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Analysis: Make No Mistake, Kazakhstan's Elections Still Meaningless 

A Kazakh policeman votes during parliamentary elections in Baikonur on March 20.
A Kazakh policeman votes during parliamentary elections in Baikonur on March 20.

The results of Kazakhstan's lackluster parliamentary elections are in and they show that three parties will have seats in the Mazhilis, the lower house of parliament. The ruling Nur-Otan party took nearly 81 percent of the vote; Ak Zhol, 7.47 percent; and the Communist People's Party of Kazakhstan, 7.19 percent.

Wait a minute. My mistake. I am so sorry. Those are the results from the 2012 parliamentary elections.

The results of the March 20, 2016, parliamentary elections show, too, that three parties will have seats in the Mazhilis. Nur-Otan got 82.15 percent of the vote; Ak Zhol, 7.18 percent; and the Communist People's Party of Kazakhstan took 7.14 percent.

Not sure how I could have confused the two polls.

But no biggie -- after spending the equivalent of some $10.7 million preparing for these latest elections, which authorities said were critical for Kazakhstan to combat the effects of the country's worst economic downturn in some 20 years, the composition of parliament is essentially the same as that of the previous Mazhilis.

Officially, 77.1 percent of voters cast ballots in the March 20 poll, though reports and photographs from polling stations around Kazakhstan seemed to indicate little interest on the part of the electorate.

The Office of Democratic Institutions and Human Rights (ODIHR) with the Organization for Security and Cooperation in Europe (OSCE) provided its preliminary assessment on March 21, which cited an absence of real political choice for voters and an absence of diversity. While ODIHR monitors did notice some progress, the preliminary assessment said: "It is clear that Kazakhstan still has a long way to go towards fulfilling its election commitments…."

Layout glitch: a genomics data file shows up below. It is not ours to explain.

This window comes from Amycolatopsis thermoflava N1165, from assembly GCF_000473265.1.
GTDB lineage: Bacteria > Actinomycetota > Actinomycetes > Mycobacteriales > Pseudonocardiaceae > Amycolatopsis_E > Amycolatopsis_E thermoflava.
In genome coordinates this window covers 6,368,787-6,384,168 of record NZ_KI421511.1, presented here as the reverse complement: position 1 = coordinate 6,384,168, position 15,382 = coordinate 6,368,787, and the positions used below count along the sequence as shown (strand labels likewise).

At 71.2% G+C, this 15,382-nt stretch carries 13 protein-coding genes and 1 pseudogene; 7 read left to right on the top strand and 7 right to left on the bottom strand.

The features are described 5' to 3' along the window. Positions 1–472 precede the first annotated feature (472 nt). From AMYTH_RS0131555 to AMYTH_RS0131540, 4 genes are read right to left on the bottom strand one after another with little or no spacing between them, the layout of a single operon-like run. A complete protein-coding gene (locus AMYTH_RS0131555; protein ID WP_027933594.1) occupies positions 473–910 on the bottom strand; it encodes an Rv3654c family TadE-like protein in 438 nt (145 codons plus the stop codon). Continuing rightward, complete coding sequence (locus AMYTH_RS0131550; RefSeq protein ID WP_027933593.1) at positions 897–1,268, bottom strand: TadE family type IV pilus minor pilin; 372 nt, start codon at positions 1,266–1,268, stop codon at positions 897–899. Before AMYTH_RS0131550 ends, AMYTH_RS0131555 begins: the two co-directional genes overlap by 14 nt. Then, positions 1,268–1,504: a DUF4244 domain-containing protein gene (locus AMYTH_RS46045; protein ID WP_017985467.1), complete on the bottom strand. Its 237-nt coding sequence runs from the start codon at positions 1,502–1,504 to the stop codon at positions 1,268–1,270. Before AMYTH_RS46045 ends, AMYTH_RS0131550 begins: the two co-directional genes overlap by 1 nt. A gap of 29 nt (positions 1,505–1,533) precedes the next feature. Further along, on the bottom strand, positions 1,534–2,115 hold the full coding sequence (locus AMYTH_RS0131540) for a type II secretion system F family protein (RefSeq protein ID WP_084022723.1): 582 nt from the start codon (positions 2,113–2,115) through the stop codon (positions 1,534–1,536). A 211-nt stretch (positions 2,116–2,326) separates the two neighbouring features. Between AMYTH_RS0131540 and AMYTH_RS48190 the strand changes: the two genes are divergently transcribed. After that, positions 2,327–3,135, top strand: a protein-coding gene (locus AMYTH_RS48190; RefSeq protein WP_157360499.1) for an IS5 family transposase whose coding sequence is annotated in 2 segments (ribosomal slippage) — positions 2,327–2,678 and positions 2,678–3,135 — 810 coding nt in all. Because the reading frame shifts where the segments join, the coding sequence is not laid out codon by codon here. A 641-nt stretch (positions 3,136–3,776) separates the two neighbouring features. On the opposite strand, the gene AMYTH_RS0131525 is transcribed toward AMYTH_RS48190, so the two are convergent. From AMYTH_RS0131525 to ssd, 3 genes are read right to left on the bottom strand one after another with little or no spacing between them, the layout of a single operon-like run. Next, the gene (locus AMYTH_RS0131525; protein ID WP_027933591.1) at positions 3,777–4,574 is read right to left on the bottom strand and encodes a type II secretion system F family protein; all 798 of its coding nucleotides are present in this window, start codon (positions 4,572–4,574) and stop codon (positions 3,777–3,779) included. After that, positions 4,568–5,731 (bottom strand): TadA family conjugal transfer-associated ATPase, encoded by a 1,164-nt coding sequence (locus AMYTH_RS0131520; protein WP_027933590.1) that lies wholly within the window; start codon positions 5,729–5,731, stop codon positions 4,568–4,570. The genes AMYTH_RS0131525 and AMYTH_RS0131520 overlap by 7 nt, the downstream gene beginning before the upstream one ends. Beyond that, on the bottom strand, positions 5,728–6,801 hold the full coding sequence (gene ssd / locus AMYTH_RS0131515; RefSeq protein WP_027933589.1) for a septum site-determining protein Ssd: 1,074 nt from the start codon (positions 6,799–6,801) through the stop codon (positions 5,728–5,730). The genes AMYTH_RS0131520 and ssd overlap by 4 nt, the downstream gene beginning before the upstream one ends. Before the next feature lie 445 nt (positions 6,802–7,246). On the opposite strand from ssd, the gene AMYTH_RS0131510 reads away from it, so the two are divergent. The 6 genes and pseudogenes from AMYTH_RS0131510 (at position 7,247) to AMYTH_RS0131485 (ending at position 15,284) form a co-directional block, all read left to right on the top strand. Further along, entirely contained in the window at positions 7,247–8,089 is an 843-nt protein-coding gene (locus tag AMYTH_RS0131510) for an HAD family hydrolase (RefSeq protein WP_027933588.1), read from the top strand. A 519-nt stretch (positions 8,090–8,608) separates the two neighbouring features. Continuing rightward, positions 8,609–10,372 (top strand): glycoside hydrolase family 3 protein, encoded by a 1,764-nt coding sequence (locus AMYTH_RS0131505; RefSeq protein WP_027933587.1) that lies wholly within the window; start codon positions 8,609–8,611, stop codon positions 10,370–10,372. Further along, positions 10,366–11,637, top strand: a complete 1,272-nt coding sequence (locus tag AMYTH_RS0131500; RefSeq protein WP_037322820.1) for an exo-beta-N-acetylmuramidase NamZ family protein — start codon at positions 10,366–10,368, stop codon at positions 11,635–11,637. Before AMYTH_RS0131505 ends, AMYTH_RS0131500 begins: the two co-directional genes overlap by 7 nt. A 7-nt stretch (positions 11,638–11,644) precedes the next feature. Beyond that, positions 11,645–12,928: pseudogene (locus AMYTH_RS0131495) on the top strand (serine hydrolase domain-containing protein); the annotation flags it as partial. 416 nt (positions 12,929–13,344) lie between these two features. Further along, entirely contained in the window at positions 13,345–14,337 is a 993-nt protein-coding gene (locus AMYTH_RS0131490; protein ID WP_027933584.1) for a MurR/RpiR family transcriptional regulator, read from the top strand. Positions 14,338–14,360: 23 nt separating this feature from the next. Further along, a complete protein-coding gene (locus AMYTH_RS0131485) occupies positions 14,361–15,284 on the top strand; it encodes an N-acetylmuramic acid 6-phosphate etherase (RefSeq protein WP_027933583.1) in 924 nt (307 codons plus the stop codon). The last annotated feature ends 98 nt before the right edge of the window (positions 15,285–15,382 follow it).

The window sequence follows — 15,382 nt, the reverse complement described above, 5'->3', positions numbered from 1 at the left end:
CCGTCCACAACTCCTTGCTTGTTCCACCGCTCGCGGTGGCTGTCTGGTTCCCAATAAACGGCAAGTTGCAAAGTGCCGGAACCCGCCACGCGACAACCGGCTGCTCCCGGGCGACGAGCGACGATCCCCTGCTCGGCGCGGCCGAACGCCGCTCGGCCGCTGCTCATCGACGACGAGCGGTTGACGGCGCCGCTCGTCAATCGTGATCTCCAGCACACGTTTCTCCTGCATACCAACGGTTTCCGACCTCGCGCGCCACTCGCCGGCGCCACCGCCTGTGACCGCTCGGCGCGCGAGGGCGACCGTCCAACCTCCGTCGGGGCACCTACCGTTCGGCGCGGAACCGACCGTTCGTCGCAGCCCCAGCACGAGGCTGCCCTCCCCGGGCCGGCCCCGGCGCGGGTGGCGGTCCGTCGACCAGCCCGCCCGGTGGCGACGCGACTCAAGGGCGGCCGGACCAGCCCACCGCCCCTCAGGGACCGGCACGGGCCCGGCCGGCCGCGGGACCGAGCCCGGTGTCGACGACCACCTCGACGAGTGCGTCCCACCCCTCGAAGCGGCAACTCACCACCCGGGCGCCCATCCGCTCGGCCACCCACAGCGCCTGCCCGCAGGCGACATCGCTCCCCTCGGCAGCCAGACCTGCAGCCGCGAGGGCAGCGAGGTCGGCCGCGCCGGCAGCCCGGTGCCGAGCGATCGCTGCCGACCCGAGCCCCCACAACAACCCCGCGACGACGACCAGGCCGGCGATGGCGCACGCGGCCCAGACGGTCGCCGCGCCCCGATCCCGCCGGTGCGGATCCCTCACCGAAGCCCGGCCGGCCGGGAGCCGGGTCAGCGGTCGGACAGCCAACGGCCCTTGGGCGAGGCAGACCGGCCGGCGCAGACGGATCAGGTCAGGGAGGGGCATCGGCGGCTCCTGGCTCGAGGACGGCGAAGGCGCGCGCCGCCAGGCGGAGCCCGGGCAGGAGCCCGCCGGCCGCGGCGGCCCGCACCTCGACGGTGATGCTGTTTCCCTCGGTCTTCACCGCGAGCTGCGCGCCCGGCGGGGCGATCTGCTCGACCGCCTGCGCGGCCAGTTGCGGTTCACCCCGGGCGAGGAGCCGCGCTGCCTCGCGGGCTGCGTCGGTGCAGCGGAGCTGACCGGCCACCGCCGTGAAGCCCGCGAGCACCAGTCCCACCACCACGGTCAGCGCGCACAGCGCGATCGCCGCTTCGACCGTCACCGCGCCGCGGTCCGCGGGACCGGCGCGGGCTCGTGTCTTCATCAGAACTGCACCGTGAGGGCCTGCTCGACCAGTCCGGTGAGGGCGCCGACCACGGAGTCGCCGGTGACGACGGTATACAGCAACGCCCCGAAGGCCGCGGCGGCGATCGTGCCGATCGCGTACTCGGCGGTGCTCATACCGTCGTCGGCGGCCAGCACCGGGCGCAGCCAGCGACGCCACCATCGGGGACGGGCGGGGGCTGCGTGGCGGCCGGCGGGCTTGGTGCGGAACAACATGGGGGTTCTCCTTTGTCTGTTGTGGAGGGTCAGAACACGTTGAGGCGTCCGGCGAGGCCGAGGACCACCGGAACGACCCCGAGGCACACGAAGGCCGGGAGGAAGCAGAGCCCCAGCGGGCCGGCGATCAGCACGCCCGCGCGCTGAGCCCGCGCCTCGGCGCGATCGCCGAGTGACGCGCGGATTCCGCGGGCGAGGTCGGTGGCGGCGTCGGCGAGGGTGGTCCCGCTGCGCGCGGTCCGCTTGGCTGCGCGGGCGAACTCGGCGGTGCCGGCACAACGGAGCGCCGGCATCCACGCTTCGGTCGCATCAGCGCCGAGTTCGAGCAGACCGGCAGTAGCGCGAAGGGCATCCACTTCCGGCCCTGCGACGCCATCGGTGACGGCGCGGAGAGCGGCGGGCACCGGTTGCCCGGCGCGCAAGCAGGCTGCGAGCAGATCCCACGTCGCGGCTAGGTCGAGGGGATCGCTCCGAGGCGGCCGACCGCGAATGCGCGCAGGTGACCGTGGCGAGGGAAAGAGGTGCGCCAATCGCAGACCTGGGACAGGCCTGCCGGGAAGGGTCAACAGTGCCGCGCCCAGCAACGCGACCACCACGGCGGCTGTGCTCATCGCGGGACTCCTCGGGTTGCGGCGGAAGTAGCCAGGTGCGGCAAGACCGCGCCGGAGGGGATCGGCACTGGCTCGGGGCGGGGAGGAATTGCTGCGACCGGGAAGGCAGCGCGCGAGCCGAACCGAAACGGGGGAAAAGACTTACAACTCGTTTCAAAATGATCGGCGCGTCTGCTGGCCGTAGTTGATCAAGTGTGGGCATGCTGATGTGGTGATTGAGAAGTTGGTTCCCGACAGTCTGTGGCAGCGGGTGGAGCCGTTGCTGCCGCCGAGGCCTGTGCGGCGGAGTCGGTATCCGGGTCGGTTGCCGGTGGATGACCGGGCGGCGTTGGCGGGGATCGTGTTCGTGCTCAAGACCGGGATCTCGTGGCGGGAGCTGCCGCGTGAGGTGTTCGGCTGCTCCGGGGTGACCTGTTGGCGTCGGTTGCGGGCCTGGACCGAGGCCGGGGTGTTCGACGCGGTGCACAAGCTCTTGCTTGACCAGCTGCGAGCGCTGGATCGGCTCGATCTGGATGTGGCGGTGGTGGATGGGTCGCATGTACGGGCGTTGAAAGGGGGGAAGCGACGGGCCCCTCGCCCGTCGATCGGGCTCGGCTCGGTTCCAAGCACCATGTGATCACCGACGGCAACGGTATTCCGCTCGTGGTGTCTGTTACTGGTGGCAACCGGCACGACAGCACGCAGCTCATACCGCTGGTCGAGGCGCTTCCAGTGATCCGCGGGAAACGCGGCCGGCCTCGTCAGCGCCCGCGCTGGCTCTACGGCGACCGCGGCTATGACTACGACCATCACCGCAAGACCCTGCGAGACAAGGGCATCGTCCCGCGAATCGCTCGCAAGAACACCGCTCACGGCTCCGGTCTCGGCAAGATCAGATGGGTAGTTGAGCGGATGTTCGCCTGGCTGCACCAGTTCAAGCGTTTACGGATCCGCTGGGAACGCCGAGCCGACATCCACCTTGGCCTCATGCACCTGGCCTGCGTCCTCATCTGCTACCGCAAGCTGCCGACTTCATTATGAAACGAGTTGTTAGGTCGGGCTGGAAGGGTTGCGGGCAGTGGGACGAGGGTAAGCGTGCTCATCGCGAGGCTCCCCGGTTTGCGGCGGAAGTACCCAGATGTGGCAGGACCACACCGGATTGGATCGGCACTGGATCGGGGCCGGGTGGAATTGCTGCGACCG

And remember, Kazakhstan held the OSCE rotating chairmanship in 2010.

'Friendly' Observers

Six parties competed in the Mazhilis elections, of which only the the Nationwide Social Democratic Party (OSDP) could be said to be a genuine opposition party. The OSDP received 1.18 percent of the vote.

The usual group of monitors from "friendly" countries and organizations were present also and they turned in their typical glowing assessments on March 21.

Yevgeny Serebrennikov was a member of the election observers from the Commonwealth of Independent States. Serebrennikov, who is also the first deputy chairman of the defense and security committee of Russia's Federation Council, said: "The preparations and the organization of these elections can be practically called a model for the countries of the Commonwealth of Independent States."

The Shanghai Cooperation Organization (SCO), which groups Kazakhstan, China, Russia, Kyrgyzstan, Tajikistan, and Uzbekistan, also sent election monitors. The head of the SCO monitoring mission, Aziz Nasirov, said: "The elections were open, free and democratic," adding that "no violations of the electoral legislation were registered."

The justification for conducting early parliamentary elections was the need for parliamentarians with a fresh five-year mandate to confront the challenges the country faces. Kazakhstan is dependent on oil exports for the bulk of the state's revenue and, as the price of oil has dropped on world markets, Kazakhstan's once bright future has clouded as well.

The country's currency -- the tenge -- has dropped in value from 182 tenge to $1 in July 2015, to about 345 tenge to $1 just ahead of Mazhilis elections. Kazakhstan's government spent nearly a half billion dollars in February to keep the rate up amidst rising discontent from a population that had grown accustomed to improving standards of living over the previous decade. The Economist Intelligence Unit is forecasting that Kazakhstan will enter recession this year for the first time since 1998.

And the result of the early Mazhilis elections served merely to preserve the composition of the previous parliament that was deemed ill-suited to bring the country out of crisis.

With contributions from RFE/RL's Kazakh Service

About This Blog

Qishloq Ovozi is a blog by RFE/RL Central Asia specialist Bruce Pannier that aims to look at the events that are shaping Central Asia and its respective countries, connect the dots to shed light on why those processes are occurring, and identify the agents of change.​

The name means "Village Voice" in Uzbek. But don't be fooled, Qishloq Ovozi is about all of Central Asia.


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